Since the fluctuation of the magnetic signal is a key characteristic of the vehicle entering and leaving. Exact detection of the fluctuation signature is important for the vehicle detection algorithm. is the stable states of the magnetic signal. If there has one up-or-down fluctuation sample of the magnetic signal in the , the signal is unstable and , otherwise, the signal is stable and . can be described as (3). is used to track the singular point. and are thresholds, . The vehicle entering and leaving fluctuation can be detected by the pseudocode program, as shown in Pseudocode 1. One has

pseudo1
Pseudocode 1: Pseudocode for vehicle entering or leaving detection.

4.4. Stable Disturbance Detection

There is an uncontrollable drift in the magnetic signal, which is mainly caused by the interference of adjacent parking spaces’ vehicles. As shown in Figure 5, it is the magnetic signal of a parking space which is vacant in consecutive two days. All the three axes have different drift in two days. The drift has a negative effect on the detection of a vehicle in parking duration. In order to account for the drift in the long term, an adaptive baseline is used to track the background magnetic reading. The adaptive baseline is given by the following equations:

107975.fig.005
Figure 5: Drift in the magnetic signal of a parking space.

is the adaptive baseline, is the forgetting factor, and is the smoothed magnetic data. The adaptive baseline is only updated by the magnetic reading when there is no signal fluctuation and no vehicle is detected. With this adaptive baseline, two over threshold Boolean flags and are generated according to following equations. and are the corresponding threshold levels, and . The main reason of using two thresholds is to detect the stable disturbance which is incurred by a vehicle parking stop on the space. One has

4.5. State Machine

Figure 6 shows the block diagram of a state machine which is designed for detecting parking vehicles in SPS. The state machine consists ofState: {Init, Vacant, C_Over_, C_Below_, Occupied, C_Below_Input [, , fluctuation]: {0, 1, Entering_fluctuation, Leaving_fluctuation}Output[]: .

107975.fig.006
Figure 6: Detection state machine.

The Boolean flags and are passed to the state machine. Their main objective is to filter out spurious signals that are not caused by a parking stop and to output binary detection flag. is the output of the detection state machine. Only when the state machine is in “Occupied” or “C_Below_”, , otherwise, . The following section is a walkthrough of the state machine’s logical flow.S1: “Init”

Assuming there is no vehicle in the parking space when the sensor node is being deployed. It will go into state S1 and start initializing the baseline with the environmental magnetic field.S2: “Vacant”

After a predefined initializing time, it will jump to state S2 where the baseline is updated adaptively. It will jump to state S3 that has an Enter_fluctuation and a stable disturbance is over threshold .S3: “C_Over_

It was found that a vehicle signature produces a successive sequence of “1” in and this state is used to track such a sequence. If there is any “0” reading from , it will immediately jump to state S4. Otherwise, if the number of successive has reached a critical value , it will jump to state S5.S4: “C_Below_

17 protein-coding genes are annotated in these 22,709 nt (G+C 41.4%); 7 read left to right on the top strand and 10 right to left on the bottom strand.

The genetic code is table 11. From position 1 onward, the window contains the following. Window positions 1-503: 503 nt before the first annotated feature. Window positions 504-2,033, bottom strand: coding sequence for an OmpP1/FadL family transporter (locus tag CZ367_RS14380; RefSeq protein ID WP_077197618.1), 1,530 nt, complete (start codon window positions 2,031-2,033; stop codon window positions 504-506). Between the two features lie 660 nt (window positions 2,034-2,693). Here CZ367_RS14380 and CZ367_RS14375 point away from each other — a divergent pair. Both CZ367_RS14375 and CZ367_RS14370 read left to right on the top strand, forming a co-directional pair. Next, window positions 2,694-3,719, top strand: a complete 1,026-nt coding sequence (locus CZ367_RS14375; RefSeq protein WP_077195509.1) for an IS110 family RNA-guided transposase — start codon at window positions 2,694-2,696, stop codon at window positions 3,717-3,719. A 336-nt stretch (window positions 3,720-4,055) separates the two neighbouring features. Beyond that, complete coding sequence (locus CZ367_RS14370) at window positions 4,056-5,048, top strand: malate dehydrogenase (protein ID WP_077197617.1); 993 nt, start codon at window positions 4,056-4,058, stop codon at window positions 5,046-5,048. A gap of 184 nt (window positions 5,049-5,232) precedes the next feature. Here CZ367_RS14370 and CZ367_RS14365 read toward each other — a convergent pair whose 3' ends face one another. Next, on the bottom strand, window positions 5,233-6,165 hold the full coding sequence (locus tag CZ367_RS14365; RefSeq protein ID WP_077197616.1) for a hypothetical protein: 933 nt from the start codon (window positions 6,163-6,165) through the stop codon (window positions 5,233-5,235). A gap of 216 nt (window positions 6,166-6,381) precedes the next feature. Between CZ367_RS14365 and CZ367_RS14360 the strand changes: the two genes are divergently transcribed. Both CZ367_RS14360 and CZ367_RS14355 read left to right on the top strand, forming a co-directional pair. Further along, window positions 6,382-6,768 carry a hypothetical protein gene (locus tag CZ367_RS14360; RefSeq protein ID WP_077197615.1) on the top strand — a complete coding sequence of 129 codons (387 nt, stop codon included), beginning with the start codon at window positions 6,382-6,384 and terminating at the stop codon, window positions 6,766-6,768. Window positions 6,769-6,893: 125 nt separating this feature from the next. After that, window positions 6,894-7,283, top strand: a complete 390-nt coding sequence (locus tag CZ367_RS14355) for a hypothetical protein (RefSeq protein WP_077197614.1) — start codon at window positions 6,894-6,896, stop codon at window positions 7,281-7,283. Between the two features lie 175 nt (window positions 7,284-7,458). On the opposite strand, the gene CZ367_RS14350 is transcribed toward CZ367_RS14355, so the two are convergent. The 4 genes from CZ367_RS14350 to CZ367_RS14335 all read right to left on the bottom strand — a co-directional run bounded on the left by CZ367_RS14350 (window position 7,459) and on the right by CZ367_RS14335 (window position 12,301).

Within this state, it will jump back to state S2 after the number of successive has reached a critical value . In order not to lose a potential vehicle detection, it will jump back to state S3 again in case there is any reading.S5: “Occupied”

Staying in this state implies the magnetic change is strong as the vehicle is on the sensor node, and the parking space is occupied. It will jump to S6 when the sensor detected a Leaving_fluctuation and the stable disturbance is below threshold .S6: “C_Below_

Within this state, it will jump back to state S2 after the number of successive has reached a critical value . In order to filter out spurious signals that are not caused by a car leave, it will jump back to state S5 again in case there is any reading.

5. Adaptive Sampling and Energy Consumption

5.1. Adaptive Sampling

Usually, the time cost of the phase of a vehicle entering or leaving is between 0 s and 60 s. So the sensor requires a much higher sampling frequency to obtain the fluctuation signature. For example, a vehicle traveling at 10 mph will travel 10 feet before it comes to a parking stop. This entering phase will take less than one second. If the sampling frequency is 50 HZ, the sensor can sample about 50 numbers of magnetic data about the entering phase. On the other hand, if there is no a moving vehicle interference, the magnetic signal is stable and the drift in the magnetic field is smaller than 5. To balance the energy consumption and accuracy of the vehicle detection algorithm, we design an adaptive sampling mechanism. When there is one up-or-down fluctuation sample of the magnetic signal, if , it samples the magnetic field faster until the biggest value (50 HZ). Otherwise, if , it decreases the sampling rate exponentially until less than the smallest value (5 HZ). Thus, the sensor can quickly respond to the magnetic signal dynamics while incurring low overhead in the long term.

5.2. Analysis of Energy Consumption

For battery powered wireless sensor networks, the network lifetime is a critical factor because replacing batteries for sensor nodes is a laborious task. The sensor node has no specific responsibility for maintaining the network infrastructure because it is an enddevice [21]. So the sensor node does not exchange packet for network maintaining when it has been joined the network. Sensor node samples the magnetic signal periodically. When it detected a car arrival or leave, it transmits one binary detection flag to base station. And it goes to sleep when no task. Ignoring the energy consumption in joining or rejoining the network, the energy consumption of a sensor node consists of energy consumed by detection flag transmission (), magnetic field sampling (), and sleep ().